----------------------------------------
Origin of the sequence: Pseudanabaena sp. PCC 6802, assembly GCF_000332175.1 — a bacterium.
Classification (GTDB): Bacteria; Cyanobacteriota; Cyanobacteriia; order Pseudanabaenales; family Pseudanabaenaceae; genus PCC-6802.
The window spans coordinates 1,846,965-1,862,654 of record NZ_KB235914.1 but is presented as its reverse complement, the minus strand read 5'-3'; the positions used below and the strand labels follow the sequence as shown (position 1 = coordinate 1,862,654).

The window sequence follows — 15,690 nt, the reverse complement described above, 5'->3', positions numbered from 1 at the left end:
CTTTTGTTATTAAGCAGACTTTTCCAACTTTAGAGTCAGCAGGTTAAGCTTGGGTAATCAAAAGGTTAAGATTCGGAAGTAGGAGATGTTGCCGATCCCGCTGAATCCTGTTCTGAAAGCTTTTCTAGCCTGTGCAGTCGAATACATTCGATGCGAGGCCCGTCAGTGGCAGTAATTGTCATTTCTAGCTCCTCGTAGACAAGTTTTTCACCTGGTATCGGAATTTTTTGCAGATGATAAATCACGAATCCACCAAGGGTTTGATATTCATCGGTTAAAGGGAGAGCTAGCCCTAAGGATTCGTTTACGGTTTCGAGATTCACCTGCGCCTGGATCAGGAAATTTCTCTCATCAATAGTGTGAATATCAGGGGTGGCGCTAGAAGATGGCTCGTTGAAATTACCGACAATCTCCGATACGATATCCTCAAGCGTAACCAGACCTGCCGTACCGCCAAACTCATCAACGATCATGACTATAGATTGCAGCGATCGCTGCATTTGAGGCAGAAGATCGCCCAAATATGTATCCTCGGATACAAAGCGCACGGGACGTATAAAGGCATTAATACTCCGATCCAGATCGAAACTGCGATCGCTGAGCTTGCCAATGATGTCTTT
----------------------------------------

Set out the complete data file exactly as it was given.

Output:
Origin of the sequence: Pseudanabaena sp. PCC 6802, assembly GCF_000332175.1 — a bacterium.
Classification (GTDB): Bacteria; Cyanobacteriota; Cyanobacteriia; order Pseudanabaenales; family Pseudanabaenaceae; genus PCC-6802.
The window spans coordinates 1,846,965-1,862,654 of record NZ_KB235914.1 but is presented as its reverse complement, the minus strand read 5'-3'; the positions used below and the strand labels follow the sequence as shown (position 1 = coordinate 1,862,654).

The window sequence follows — 15,690 nt, the reverse complement described above, 5'->3', positions numbered from 1 at the left end:
CTTTTGTTATTAAGCAGACTTTTCCAACTTTAGAGTCAGCAGGTTAAGCTTGGGTAATCAAAAGGTTAAGATTCGGAAGTAGGAGATGTTGCCGATCCCGCTGAATCCTGTTCTGAAAGCTTTTCTAGCCTGTGCAGTCGAATACATTCGATGCGAGGCCCGTCAGTGGCAGTAATTGTCATTTCTAGCTCCTCGTAGACAAGTTTTTCACCTGGTATCGGAATTTTTTGCAGATGATAAATCACGAATCCACCAAGGGTTTGATATTCATCGGTTAAAGGGAGAGCTAGCCCTAAGGATTCGTTTACGGTTTCGAGATTCACCTGCGCCTGGATCAGGAAATTTCTCTCATCAATAGTGTGAATATCAGGGGTGGCGCTAGAAGATGGCTCGTTGAAATTACCGACAATCTCCGATACGATATCCTCAAGCGTAACCAGACCTGCCGTACCGCCAAACTCATCAACGATCATGACTATAGATTGCAGCGATCGCTGCATTTGAGGCAGAAGATCGCCCAAATATGTATCCTCGGATACAAAGCGCACGGGACGTATAAAGGCATTAATACTCCGATCCAGATCGAAACTGCGATCGCTGAGCTTGCCAATGATGTCTTT